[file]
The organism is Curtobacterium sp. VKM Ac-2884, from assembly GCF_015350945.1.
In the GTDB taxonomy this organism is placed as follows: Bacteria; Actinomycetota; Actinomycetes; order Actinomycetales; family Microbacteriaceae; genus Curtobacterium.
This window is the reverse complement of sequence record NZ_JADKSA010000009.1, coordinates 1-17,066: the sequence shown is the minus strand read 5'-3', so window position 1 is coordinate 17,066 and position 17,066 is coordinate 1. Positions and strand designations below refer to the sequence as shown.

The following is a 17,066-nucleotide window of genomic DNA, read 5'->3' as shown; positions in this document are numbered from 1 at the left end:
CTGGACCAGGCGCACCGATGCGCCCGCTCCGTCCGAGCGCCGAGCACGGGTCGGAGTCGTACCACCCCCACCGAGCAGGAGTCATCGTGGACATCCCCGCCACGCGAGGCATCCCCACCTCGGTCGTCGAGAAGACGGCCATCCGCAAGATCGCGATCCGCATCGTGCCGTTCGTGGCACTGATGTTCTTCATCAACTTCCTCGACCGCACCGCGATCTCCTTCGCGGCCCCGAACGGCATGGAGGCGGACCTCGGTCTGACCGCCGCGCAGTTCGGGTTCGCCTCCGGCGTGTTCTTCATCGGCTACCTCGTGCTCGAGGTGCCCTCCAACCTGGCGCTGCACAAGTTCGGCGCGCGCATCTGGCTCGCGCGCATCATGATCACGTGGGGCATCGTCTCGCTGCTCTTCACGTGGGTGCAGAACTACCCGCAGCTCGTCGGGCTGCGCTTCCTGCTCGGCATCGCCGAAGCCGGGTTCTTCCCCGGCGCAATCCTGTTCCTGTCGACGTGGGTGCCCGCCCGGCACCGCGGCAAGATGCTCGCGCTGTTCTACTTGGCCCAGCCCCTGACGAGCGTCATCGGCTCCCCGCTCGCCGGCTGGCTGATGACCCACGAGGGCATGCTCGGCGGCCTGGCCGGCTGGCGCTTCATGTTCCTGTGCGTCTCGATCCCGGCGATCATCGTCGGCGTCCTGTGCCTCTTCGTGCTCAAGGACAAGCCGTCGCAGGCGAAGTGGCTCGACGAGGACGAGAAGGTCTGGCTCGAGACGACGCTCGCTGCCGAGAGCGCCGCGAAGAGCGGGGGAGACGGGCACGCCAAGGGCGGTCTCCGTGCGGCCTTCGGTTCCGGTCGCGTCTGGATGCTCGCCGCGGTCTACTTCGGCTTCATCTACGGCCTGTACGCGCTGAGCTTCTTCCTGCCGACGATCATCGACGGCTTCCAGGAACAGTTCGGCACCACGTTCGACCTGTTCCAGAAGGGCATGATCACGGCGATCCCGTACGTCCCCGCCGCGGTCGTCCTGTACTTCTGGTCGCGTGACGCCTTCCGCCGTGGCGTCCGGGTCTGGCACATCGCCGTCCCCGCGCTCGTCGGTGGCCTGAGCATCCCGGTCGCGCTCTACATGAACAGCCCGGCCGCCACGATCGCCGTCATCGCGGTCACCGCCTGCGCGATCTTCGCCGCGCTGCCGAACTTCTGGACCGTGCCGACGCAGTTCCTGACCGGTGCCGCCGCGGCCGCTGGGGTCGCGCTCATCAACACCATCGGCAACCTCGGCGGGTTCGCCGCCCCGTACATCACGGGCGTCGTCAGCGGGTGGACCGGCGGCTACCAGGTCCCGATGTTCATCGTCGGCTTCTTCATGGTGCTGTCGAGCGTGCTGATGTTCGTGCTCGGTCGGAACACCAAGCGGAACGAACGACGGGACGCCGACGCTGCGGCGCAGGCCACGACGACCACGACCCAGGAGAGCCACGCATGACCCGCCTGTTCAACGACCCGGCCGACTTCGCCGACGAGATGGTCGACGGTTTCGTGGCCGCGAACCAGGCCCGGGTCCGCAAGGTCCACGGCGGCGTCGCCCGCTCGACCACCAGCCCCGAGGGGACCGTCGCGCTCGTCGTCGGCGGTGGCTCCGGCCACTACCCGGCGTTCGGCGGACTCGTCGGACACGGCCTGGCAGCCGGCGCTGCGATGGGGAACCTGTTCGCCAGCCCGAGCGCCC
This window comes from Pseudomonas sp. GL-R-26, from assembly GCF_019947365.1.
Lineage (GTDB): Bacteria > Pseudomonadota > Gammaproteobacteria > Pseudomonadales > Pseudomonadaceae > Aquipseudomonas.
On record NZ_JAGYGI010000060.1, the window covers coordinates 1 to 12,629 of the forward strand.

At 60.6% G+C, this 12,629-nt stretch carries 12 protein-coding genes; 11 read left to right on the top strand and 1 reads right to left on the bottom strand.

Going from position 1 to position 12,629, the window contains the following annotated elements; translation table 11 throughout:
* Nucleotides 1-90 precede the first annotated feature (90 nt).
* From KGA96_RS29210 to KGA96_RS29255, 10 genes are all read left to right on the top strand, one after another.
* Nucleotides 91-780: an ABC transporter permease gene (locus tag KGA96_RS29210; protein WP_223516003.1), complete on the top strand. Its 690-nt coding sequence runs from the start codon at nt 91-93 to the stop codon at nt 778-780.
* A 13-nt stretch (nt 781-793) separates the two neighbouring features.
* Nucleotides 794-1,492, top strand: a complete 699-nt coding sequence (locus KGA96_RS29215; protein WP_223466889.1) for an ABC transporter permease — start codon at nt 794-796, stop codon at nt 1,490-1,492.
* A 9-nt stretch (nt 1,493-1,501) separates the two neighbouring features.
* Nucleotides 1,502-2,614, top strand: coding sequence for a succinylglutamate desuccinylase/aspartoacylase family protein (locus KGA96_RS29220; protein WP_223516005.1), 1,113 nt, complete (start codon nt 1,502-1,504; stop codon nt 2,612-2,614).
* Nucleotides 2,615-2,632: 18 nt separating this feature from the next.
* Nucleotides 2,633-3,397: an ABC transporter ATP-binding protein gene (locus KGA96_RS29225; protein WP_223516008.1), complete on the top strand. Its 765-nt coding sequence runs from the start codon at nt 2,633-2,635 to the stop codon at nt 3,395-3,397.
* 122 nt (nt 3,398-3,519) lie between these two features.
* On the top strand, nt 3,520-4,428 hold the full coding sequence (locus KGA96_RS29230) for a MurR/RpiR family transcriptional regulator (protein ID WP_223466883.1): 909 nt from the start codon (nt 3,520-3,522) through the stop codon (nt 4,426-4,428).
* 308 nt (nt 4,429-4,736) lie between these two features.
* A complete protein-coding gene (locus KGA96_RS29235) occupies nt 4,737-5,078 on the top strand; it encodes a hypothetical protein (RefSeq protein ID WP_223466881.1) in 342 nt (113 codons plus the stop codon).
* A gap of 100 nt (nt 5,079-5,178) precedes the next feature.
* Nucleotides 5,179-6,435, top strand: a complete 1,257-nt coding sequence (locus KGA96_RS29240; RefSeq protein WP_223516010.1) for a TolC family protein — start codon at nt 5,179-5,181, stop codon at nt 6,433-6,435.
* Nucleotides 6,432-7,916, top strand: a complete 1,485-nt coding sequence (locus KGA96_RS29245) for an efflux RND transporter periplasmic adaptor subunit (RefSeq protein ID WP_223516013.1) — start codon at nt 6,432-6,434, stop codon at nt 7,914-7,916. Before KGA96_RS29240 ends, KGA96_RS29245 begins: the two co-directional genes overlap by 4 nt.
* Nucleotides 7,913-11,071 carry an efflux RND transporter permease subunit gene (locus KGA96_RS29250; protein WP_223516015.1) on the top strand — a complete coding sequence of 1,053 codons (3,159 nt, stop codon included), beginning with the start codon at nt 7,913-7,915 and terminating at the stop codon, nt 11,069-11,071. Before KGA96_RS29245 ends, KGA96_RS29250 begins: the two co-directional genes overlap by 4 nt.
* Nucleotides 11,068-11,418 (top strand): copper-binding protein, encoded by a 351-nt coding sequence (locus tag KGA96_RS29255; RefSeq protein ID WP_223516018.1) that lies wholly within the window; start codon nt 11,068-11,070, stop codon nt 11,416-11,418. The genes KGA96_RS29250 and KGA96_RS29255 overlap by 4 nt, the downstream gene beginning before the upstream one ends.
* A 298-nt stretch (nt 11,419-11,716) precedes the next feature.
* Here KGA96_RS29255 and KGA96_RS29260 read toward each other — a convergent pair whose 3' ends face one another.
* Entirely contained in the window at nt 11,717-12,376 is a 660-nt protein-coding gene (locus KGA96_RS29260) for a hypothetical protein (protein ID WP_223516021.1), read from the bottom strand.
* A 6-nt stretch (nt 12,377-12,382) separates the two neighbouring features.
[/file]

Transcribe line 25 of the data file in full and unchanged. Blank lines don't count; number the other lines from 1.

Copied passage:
* Nucleotides 5,179-6,435, top strand: a complete 1,257-nt coding sequence (locus KGA96_RS29240; RefSeq protein WP_223516010.1) for a TolC family protein — start codon at nt 5,179-5,181, stop codon at nt 6,433-6,435.